Donor Privacy Goes to the Supreme Court

In 2010, then-California Attorney General Kamala Harris began demanding that non-profit organizations provide her office with a list of their donors in order to be able to solicit contributions in that state.[1] Several non-profits filed suit in opposition to the order, saying their donors have a First Amendment freedom of association right to give privately, and that the state should have to demonstrate a compelling interest to demand disclosure of the information.

On January 8, the U.S. Supreme Court announced that it would hear two cases arising out of the dispute, Americans for Prosperity Foundation v. Becerra (No. 19-251) and Thomas More Law Center v. Becerra (No. 19-255). Our NTUF Taxpayer Defense Center will be filing a brief in the case in support of the non-profit organizations. Just one reason why we are doing so is historical: some citizens have expressed concern to us over retaliation from government agencies or other entities if their names as donors were publicized. Others describe themselves as whistleblowers, who have often legitimately feared retaliation for their stance.

A key case that the organizations rely on is NAACP v. Alabama (1958), in which the Alabama Attorney General demanded that the NAACP turn over its member list to him before being allowed to do business in the state, and after they refused, sought a court order to bar the organization from the state. In a unanimous decision, the Supreme Court found for the NAACP, holding that the Constitution protected “the right of petitioner's members to pursue their lawful private interests privately and to associate freely with others” free “from state scrutiny of petitioner’s membership lists.” Alabama had not met a standard of showing “a substantial relation between the disclosure requirement and a sufficiently important governmental interest.”

California reads the NAACP case narrowly, and the Ninth Circuit Court of Appeals agreed. They rely heavily on an acknowledged but mostly unstated fact in the case:  the purpose of Alabama’s order was to cripple NAACP’s ability to operate by subjecting donors and members to retribution (“economic reprisal, loss of employment, and threat of physical coercion”) and thus to deter future donors and members. The Ninth Circuit conceded that plaintiffs had shown that “some individuals who have or would support the plaintiffs may be deterred from contribution” (emphasis original), but that “[t]he mere possibility that some contributors may choose to withhold their support does not establish a substantial burden on First Amendment rights.”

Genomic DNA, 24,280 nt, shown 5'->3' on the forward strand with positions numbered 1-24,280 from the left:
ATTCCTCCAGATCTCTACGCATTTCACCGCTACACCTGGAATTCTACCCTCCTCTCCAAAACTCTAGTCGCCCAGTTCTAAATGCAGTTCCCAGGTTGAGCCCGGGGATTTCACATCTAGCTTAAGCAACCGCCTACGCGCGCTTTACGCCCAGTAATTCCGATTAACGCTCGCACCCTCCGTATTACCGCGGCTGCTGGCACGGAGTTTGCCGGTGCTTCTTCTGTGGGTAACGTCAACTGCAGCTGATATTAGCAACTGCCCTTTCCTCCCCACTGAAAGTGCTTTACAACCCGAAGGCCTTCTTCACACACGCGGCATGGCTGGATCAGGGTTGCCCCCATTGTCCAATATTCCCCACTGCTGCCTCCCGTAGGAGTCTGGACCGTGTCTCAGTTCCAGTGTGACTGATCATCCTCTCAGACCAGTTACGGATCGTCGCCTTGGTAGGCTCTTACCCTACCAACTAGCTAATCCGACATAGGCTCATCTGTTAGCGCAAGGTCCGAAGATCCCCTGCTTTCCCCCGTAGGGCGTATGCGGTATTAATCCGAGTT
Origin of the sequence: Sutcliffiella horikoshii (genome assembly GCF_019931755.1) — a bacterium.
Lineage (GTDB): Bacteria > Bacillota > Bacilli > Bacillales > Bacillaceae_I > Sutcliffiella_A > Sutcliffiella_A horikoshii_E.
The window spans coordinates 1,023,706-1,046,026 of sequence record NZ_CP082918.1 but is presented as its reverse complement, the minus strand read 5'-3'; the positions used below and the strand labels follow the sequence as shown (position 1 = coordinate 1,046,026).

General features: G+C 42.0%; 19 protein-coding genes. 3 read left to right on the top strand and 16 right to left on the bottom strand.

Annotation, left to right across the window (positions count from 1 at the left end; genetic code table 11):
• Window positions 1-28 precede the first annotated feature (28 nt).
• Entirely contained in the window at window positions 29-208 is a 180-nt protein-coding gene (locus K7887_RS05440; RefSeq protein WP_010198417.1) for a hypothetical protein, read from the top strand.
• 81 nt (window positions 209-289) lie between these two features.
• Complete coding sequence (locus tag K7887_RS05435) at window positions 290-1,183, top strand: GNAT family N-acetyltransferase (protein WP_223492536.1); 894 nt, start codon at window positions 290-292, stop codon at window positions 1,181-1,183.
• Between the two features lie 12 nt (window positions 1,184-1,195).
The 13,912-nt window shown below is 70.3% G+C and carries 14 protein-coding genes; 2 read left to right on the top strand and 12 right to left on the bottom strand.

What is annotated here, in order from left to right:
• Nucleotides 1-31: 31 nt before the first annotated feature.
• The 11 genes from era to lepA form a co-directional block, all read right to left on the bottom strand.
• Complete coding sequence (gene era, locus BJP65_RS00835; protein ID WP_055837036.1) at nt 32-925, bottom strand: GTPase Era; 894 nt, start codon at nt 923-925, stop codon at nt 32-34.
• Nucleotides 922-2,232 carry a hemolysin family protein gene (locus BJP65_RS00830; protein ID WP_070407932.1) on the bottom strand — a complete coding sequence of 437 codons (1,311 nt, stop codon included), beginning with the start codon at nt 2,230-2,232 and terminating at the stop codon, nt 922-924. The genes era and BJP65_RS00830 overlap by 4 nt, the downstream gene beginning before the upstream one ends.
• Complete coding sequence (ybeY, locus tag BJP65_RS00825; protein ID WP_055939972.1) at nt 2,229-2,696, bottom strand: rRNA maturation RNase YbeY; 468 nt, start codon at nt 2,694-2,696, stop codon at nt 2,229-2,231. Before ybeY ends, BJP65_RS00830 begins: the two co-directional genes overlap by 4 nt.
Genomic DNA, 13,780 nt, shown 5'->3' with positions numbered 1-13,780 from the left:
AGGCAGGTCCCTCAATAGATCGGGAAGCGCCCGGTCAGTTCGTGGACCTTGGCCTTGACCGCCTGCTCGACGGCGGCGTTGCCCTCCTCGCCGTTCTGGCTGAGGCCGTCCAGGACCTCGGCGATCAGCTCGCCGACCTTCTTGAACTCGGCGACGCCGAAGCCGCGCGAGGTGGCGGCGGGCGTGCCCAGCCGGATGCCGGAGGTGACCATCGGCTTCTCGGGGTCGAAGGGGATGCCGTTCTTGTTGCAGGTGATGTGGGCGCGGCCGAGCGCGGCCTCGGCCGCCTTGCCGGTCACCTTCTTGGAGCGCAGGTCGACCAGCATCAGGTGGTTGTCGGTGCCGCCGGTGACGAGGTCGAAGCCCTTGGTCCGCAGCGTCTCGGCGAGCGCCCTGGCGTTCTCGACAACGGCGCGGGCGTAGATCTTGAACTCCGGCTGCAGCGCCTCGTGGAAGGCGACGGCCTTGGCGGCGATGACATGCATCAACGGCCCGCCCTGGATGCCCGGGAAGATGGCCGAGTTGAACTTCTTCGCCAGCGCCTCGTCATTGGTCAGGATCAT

An interesting – and alarming – argument was made in the United States government’s brief asking the Court to take the cases. While the government argued that the Ninth Circuit was wrong in not requiring California to narrowly tailor its requests to prevent “a reasonable probability of harassment, reprisals, and similar harms,” on page 12 the government favorably cites the Regan v. Taxation with Representation case of 1983. That case involved a 501(c)(3) organization that sought to lobby the government while retaining its tax-exempt status, where federal law generally requires organizations to pick one or the other. The organization said that choice was a First Amendment violation. The Supreme Court disagreed, and used sweeping language that tax-exempt status is a “subsidy” and that “Congress is not required by the First Amendment to subsidize lobbying.” Subsequent cases and numerous law review articles have been uncomfortable with the sweeping language of the Regan case, embracing Justice Blackmun’s concurrence that a government restriction is only permissible if the organization’s members have some other outlet for their expression. For example, many 501(c)(3) organizations have (c)(4) affiliates who can engage in political communication. Unfortunately, many lower court cases have taken the language of Regan at face value to uphold intrusive governmental regulations on charities, and indeed the government here uses Regan to justify the federal Form 990 donor disclosure requirement.

NTUF’s brief will push back against any use of Regan as standing for the proposition that any organization accepting tax-exempt status must accept any conditions the government wishes to place on the organization’s freedom of speech or association. While the Supreme Court agreeing to hear the AFPF and TMLC cases is a good sign, that the United States government favorably referenced the Regan argument – even in passing – is a bad sign.

[1] Donor information is provided to the federal government on the Form 990 Schedule B annually filed by most 501(c)(3) organizations, which includes the names and addresses of donors who contribute $5,000 or more, or alternatively who give more than 2% of the organization’s total revenue. The information in those pages is redacted in public versions of the 990 form and in the versions provided to state officials. The IRS uses the information to cross-reference charitable deductions taken by taxpayers, and federal law and technological safeguards guard against unauthorized disclosure of the information. California cites a general interest in preventing “fraud, self-dealing, diversion or misuse of charitable assets, and other violations of state law” and has acknowledged “confidentiality lapses . . . both as a result of technological vulnerabilities and human error,” but says the state has addressed those problems.